Roberto De Zerbi joins Brighton and Hove Albion: What to know about Seagulls’ new manager

After Graham Potter’s departure to Chelsea, Brighton have named Roberto De Zerbi as their new coach. Formerly of Sassuolo and Shakhtar Donetsk, the 43 year old will have some big shoes to fill at Brighton but he is a good pick to keep the good part of Potter’s system while elevating what Brighton can do. Despite losing their sporting director Dan Ashworth to Newcastle United, Potter and almost his entire staff — including recruitment director Kyle Macaulay — Brighton’s good decision making continues. To replace those losses, De Zerbi also plans to bring his backroom staff from Shakhtar to Brighton.

De Zerbi has a big job ahead of him after Potter helped bring Brighton forward after replacing Chris Houghton in 2019. In three years in charge of the club, Potter was able to reinvent the side from a team that sat back relying on a stout defense to stave off relegation into one of the most attractive Premier League sides to watch outside of the top six. Now, De Zerbi will look to build on the good done by Potter to push the club into European places where he can use the Champions League experience he gained with Shakhtar last season. His time at Shakhtar, of course, didn’t end normally. The team’s season was postponed last year under strenuous circumstances due to the war in Ukraine also led to De Zerbi’s departure by mutual consent. And, during the war, there was the scary ordeal of the manager actually being able to get out of the country, an arduous journey for the Italian coach.

He will take over a Brighton side that hasn’t played a match since September fourth, before Potter’s departure. Postponements due to the passing of Queen Elizabeth II and rail strikes have seen fixtures against Bournemouth and Crystal Palace moved. With De Zerbi being appointed before the international break, he will have a few weeks to work with the players currently at the club to see what he has before his first match on October first against Liverpool. Despite the missed games, Brighton are currently fourth in the Premier League with 13 points through six matches so De Zerbi is coming into quite a good situation at Brighton.

Who is Roberto De Zerbi?

After a playing career spent mostly in Italy’s lower divisions, which peaked with a stint at Napoli, he got his start as a coach of US Darfo Boario in Serie D before quickly moving to Foggia in Serie C — a club he been a part of during his playing days. De Zerbi won the Coppa Italia Serie C with Foggia and just missed promotion to Serie B in 2016 before being removed from the club. That removal was reportedly due to disagreements with the board, an issue that would follow to his next position with Palermo in Serie A. After only 13 games in charge, De Zerbi was removed and would need to wait almost a year for his next managerial position with Benevento.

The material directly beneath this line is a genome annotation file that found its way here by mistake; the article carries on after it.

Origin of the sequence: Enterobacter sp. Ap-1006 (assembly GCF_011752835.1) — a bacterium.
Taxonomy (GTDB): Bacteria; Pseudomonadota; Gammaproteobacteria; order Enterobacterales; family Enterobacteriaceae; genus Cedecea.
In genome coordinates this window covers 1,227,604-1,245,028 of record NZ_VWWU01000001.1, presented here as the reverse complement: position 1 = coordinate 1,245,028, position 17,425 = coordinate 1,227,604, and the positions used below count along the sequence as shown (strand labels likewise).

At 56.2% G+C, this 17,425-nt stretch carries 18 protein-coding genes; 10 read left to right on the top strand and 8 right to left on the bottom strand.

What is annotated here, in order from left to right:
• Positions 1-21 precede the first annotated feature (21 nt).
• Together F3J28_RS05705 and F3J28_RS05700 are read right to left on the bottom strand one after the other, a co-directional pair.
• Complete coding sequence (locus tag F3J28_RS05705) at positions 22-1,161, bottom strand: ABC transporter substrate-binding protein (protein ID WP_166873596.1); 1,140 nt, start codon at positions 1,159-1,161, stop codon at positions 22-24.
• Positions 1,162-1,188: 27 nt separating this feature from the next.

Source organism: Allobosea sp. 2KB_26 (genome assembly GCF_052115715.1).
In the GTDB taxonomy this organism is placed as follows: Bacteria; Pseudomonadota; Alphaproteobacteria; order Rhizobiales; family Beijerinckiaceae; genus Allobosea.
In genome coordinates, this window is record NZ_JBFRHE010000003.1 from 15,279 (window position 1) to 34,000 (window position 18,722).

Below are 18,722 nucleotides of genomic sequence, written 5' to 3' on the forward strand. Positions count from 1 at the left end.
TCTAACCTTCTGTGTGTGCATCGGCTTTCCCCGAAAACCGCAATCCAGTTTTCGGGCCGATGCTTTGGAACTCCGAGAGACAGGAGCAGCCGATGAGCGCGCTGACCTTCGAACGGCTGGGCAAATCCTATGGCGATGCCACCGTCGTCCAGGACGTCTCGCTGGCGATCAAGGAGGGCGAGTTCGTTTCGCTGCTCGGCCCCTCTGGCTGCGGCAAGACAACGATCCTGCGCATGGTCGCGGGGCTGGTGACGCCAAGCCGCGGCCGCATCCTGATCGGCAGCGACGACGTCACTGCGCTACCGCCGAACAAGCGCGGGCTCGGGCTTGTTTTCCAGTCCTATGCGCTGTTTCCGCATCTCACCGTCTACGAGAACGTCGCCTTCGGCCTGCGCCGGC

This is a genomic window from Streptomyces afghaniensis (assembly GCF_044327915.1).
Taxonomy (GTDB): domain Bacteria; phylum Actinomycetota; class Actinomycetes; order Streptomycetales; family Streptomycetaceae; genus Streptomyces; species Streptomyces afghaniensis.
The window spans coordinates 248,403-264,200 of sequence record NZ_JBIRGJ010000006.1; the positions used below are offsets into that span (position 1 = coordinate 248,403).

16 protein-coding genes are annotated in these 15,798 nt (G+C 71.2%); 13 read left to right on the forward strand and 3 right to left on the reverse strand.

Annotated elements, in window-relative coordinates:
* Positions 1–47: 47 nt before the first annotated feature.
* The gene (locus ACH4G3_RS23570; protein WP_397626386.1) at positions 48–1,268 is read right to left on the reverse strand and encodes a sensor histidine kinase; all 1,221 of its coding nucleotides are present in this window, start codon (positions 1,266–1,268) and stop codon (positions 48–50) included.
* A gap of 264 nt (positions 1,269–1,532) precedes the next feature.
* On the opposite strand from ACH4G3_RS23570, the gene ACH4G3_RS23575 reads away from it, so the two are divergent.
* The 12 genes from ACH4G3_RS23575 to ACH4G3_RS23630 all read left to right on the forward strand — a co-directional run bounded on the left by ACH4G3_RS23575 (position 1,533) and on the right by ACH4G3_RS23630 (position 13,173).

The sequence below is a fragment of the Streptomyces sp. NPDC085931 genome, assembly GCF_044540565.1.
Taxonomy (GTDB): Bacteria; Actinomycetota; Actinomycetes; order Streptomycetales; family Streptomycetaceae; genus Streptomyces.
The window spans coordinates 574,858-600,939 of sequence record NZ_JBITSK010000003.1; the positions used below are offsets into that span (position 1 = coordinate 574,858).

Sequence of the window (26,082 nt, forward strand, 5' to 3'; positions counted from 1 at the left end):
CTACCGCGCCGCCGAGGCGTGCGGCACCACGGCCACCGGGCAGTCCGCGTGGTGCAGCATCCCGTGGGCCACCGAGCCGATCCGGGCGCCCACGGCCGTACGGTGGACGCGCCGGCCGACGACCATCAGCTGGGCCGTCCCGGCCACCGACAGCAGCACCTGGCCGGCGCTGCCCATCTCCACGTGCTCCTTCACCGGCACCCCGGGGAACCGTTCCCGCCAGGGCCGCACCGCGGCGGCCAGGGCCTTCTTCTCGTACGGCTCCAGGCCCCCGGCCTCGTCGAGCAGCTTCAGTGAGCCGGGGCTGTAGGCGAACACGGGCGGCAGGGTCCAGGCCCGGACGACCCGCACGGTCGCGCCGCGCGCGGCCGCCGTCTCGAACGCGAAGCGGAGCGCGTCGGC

New to Serie A, it was a struggle for Benvenento to perform under De Zerbi, but his attacking style and eye for transfers began to be noticed leading to his move to Sassuolo in Serie A. At Sassuolo, he began putting together a side similar to Potter’s at Brighton that was pleasing on the eye to watch and hailed as giant killers in Serie A. His strongest season was in 2020-21 when the team was led by 17 goals from Domenico Berardi and missed out on Europa Conference League by only goal difference to Roma, finishing in eighth place. He’d leave Sassuolo a the end of that season under his own power due to wanting to coach a bigger club. 

Moving from Sassuolo, De Zerbi would land with Shakhtar Donetsk winning the Ukrainian Super Cup and the league title, becoming the first Italian manager to win the league title. While his Shakhtar story obviously ended for reasons beyond his control, before the war broke out, the poor board relationships that plagued De Zerbi elsewhere had become a thing of the past as De Zerbi got more involved in transfer decisions. It’s a similar way to how Brighton operated under Potter so it won’t be much of a departure from what the club is used to.

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De Zerbi is known for having a possession based attacking style which fits in well for Brighton. His utilization of Berardi will also line up well with how Potter used Pascal Gross and Leandro Trossard. Manuel Locatelli also rounded into form under De Zerbi as he places emphasis on player improvement. Mainly operating out of a 4-2-3-1 while playing a back three at times, De Zerbi’s teams controlled possession but weren’t very strong defensively.  Being able to balance possession with defense will be a challenge in replacing Potter’s organized setups especially as the center backs will be involved in the build-up for De Zerbi. Off the ball movement was as important for Brighton under Potter as movement on it, so on the bright side, the players will have a good base if De Zerbi looks to tweak things instead of overhauling them. 


While Brighton are in a Champions League place currently, it’s unexpected that they’ll stay there as the only top six side that they’ve faced so far is Manchester United. The team is certainly a good one but they’re ahead of Manchester United, Chelsea, and Liverpool in the table having scored 11 goals and allowed five, a pace that will be difficult to keep up when the schedule gets tougher. Brighton should be in the mix with these sides but with expected defensive regression, a seventh or eighth place finish would be a success for them especially if it comes with a Conference League place. Brighton are a squad that deserves European soccer and De Zerbi has the credentials to bring it.

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